Friday, August 29, 2014

School secretary on 2-year paid vacay could have returned to work 18 months ago; now offered $30K to resign

So, the Knox County Schools administrative secretary who has been on paid leave for two years was cleared to return to work - like 18 months ago!

Instead school officials said her fellow co-workers were scared of her, so they decdied to pay her to stay at home!

What????? Are you kidding me?

But, wait? I thought the school couldn't comment because of HIPPA rules???

Yeah. Heh.

And in the meantime, the school system is offering her $30,000 to go away.

I'm not so sure I'd take the money if I was her. I, mean, if the school system is determined to keep paying her a salary, then why bother?

I wonder if school officials should really be telling the public that they've cut spending "to the bone."

Here's the story RIGHT SMACK HERE.

Thursday, August 28, 2014

More on the BOE 'side agreement'

Here's a little more about the "Who's the Man! agreement" between the school board and superintendent.

I was initially told that it had to be signed, but later today as I was scooping the competition on THIS STORY I talked to some board members and realized that they actually approve it. Which is worse.

I also got this statement from Melissa Ogden:
Individual Board members rarely sign any document as the Board officially acts as a body.  I think it is important to note that the Superintendent does not vote upon or sign the agreement.

The document was developed by the School Board in 2008 in order to help define and guide how School Board members wanted to work collaboratively with each other and with the Superintendent.

The agreement was voted upon and adopted by the Board of Education in 2008 and was revised, voted upon and re-adopted in 2010.  Both of these actions were on publicly noticed Board of Education meeting agendas. 
I'm told that in 2012 (I think October) the board was going to talk about it at a retreat but ran out of time or something. 

If it goes back to a vote this year, it's not expected to get approved.

DA Nichols retiring after 22 years

It's a courtroom career that rivals the movies: a serial killer, assassination attempts, and more convictions than you can count.

After 22 years as the county's top prosecutor, District Attorney General Randy Nichols is retiring. In his time in office, he's locked up the most criminals of any DA in the history of Knox County.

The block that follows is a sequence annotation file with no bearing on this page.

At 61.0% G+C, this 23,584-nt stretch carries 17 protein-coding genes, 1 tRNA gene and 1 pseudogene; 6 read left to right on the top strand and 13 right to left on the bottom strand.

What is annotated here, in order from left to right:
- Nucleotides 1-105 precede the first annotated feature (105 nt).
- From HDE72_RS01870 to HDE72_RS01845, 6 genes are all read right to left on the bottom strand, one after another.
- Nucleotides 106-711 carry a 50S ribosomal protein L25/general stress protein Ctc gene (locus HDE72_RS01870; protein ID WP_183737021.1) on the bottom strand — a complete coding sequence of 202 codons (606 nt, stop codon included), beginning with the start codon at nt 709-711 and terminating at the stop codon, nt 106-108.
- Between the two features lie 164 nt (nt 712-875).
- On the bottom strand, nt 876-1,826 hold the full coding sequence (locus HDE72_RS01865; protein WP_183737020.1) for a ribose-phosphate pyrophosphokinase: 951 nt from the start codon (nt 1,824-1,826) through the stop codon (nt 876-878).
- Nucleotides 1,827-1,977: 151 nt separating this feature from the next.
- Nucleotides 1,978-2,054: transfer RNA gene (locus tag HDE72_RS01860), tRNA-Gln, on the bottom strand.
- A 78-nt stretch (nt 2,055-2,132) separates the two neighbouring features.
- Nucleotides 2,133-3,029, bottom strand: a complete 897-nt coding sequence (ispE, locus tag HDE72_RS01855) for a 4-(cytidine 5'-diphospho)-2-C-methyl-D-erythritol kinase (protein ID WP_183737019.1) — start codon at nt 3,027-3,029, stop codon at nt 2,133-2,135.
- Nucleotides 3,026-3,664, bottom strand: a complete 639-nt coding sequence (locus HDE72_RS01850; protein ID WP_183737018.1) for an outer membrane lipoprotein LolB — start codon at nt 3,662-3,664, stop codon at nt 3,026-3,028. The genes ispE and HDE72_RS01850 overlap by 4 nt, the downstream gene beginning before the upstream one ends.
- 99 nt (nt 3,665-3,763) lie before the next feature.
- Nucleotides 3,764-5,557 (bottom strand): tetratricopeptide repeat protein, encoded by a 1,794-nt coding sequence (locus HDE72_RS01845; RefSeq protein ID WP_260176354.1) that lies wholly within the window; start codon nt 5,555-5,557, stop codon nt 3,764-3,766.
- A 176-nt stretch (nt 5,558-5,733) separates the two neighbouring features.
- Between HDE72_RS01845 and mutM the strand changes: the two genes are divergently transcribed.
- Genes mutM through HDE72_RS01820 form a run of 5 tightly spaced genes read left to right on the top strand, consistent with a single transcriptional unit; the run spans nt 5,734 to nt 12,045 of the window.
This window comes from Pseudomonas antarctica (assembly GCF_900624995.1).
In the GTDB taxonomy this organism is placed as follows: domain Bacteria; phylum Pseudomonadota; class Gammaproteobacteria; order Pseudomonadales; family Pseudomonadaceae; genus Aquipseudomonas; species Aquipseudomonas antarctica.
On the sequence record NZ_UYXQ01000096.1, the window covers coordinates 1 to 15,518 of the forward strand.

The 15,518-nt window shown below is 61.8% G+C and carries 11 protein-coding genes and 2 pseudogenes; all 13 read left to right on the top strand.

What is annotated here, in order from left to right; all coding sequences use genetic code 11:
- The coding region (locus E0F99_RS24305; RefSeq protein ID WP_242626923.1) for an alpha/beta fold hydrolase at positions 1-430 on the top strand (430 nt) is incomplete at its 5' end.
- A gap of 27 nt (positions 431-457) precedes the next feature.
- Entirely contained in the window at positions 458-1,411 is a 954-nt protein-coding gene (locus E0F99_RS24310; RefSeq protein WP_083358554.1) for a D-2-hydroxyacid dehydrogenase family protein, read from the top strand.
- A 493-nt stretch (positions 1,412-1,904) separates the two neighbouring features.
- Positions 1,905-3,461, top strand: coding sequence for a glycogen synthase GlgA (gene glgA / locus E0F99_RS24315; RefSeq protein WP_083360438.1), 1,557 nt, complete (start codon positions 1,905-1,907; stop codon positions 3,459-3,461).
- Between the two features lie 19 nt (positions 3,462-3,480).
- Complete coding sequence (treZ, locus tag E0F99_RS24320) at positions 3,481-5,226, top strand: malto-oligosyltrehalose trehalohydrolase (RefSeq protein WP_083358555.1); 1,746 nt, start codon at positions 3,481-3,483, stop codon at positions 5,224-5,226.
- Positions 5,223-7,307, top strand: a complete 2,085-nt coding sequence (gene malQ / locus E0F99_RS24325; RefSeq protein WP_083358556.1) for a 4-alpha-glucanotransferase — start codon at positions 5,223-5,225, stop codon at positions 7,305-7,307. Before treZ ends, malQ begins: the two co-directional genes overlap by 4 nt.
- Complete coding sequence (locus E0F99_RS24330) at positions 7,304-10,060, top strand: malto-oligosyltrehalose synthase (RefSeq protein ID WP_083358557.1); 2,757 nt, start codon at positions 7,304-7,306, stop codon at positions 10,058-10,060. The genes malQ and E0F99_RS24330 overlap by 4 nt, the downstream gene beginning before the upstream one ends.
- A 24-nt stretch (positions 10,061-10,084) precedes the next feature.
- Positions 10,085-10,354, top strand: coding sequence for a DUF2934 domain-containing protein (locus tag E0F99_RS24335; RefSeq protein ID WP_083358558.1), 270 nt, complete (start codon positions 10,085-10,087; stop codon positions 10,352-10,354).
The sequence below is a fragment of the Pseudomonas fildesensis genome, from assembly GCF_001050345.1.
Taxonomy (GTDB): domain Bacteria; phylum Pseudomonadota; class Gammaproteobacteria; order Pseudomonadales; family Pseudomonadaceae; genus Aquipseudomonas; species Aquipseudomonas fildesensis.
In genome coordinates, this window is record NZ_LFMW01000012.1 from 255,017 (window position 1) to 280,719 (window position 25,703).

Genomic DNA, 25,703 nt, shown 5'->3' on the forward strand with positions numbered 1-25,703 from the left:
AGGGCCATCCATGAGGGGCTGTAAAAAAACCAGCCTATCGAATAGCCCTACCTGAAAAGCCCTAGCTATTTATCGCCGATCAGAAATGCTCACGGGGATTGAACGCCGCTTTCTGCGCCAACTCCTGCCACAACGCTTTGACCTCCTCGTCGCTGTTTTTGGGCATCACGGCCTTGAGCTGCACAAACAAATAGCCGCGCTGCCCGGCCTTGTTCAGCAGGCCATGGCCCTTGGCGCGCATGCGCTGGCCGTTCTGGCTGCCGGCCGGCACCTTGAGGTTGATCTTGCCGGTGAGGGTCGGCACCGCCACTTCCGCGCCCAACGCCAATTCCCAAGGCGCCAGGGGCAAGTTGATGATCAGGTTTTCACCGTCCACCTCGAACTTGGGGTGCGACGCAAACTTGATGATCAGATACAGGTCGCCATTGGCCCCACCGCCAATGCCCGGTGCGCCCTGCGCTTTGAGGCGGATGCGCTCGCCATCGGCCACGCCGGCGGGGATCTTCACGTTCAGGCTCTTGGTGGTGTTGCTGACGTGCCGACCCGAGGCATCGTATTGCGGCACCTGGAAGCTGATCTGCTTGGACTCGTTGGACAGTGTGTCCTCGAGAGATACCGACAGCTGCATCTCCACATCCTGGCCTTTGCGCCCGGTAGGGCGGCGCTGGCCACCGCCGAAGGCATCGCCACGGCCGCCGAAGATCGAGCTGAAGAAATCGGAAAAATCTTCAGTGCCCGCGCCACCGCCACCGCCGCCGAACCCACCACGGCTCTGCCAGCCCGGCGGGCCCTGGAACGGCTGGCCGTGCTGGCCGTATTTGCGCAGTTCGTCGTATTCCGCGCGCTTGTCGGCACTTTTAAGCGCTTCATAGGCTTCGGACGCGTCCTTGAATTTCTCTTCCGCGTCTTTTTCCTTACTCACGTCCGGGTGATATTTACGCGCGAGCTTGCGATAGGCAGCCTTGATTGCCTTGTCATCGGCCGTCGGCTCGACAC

But as he prepares for his last day at the end of this week, he's looking back on what he calls his "war stories."

"Its just been some things that you wouldn't believe. I've always been amazed at what people will do to each other," Nichols said in an interview with 10News, "I can't remember what I had for lunch yesterday but I can remember these cases like it was yesterday."

If you haven't checked out Mary Scott's story on Nichols, well, you really should. And, if you have seen, then you should watch it again!

Click RIGHT SMACK HERE for it.

Who's the boss? A look at 'agreement' between school board-superintendent

Every time I think I’ve seen it, read it, or heard it all when it comes to Knox County politics something surprises me.

The latest?

A four-page "side agreement" that includes all sorts of do’s and don’ts, and it pretty much – at times – stifles individual board members, which in turn, stifles whole districts.

Here’s the deal: The agreement, I believe, was put together by Superintendent Jim McIntyre, adopted by the board in 2008 and then adopted again (revised edition) in October 2010.

It’s now gonna be presented to the new board to vote on.

Some of the things that stick out:

  • Board member are not allowed to ask questions that might stump the superintendent.
  • It also says that if you’re on the losing side of the vote and the media wants a comment, well, you can’t tell them why you voted the way you did. (No way, no how, no comment.) 

All this is coming to light now because the law department sent out a memo, saying the whole thing is non-binding and and limit a board member’s freedom of speech. (To say nothing about transparency.)

During last Thursday’s orientation for incoming school board members, McIntyre and current BOE chair Lynne Fugate handed over the agreement for the new folks to view.

EMAIL: Law Director's Office memo and the revised agreement RIGHT SMACK HERE.

Needless to say, there were some questions about its legality, so a couple of them asked the Knox County Law Department to look into it.

The law department noted that the “document was not prepared by the law department, nor was the document submitted to the Law Department for analysis as to its legality.”

The law department, in the memo to BOE members, also says that state code “does not grant the authority to the BOE and the Superintendent to enter into any such agreement governing the conduct of members of the BOE.”